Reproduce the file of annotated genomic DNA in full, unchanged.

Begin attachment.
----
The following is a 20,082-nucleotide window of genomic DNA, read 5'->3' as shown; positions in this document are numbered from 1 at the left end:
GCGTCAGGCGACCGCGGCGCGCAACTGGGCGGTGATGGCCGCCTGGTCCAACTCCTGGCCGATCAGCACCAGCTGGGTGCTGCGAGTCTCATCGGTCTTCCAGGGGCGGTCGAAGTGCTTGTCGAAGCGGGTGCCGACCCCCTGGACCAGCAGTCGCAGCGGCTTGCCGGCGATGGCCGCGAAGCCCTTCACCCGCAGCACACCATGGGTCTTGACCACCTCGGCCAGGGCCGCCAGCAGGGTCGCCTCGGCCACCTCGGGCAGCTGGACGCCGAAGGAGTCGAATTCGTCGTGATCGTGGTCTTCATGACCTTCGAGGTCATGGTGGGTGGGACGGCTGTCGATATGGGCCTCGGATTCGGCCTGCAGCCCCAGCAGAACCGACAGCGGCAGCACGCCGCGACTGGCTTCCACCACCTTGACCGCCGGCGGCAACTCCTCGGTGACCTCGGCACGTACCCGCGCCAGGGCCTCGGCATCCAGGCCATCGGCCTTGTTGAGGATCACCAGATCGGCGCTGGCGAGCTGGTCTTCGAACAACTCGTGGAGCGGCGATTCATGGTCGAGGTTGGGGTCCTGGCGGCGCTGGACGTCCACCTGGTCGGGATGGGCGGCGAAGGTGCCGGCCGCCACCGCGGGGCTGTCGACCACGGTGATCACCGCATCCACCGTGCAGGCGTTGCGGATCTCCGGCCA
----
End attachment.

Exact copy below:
The following is a 20,082-nucleotide window of genomic DNA, read 5'->3' as shown; positions in this document are numbered from 1 at the left end:
GCGTCAGGCGACCGCGGCGCGCAACTGGGCGGTGATGGCCGCCTGGTCCAACTCCTGGCCGATCAGCACCAGCTGGGTGCTGCGAGTCTCATCGGTCTTCCAGGGGCGGTCGAAGTGCTTGTCGAAGCGGGTGCCGACCCCCTGGACCAGCAGTCGCAGCGGCTTGCCGGCGATGGCCGCGAAGCCCTTCACCCGCAGCACACCATGGGTCTTGACCACCTCGGCCAGGGCCGCCAGCAGGGTCGCCTCGGCCACCTCGGGCAGCTGGACGCCGAAGGAGTCGAATTCGTCGTGATCGTGGTCTTCATGACCTTCGAGGTCATGGTGGGTGGGACGGCTGTCGATATGGGCCTCGGATTCGGCCTGCAGCCCCAGCAGAACCGACAGCGGCAGCACGCCGCGACTGGCTTCCACCACCTTGACCGCCGGCGGCAACTCCTCGGTGACCTCGGCACGTACCCGCGCCAGGGCCTCGGCATCCAGGCCATCGGCCTTGTTGAGGATCACCAGATCGGCGCTGGCGAGCTGGTCTTCGAACAACTCGTGGAGCGGCGATTCATGGTCGAGGTTGGGGTCCTGGCGGCGCTGGACGTCCACCTGGTCGGGATGGGCGGCGAAGGTGCCGGCCGCCACCGCGGGGCTGTCGACCACGGTGATCACCGCATCCACCGTGCAGGCGTTGCGGATCTCCGGCCA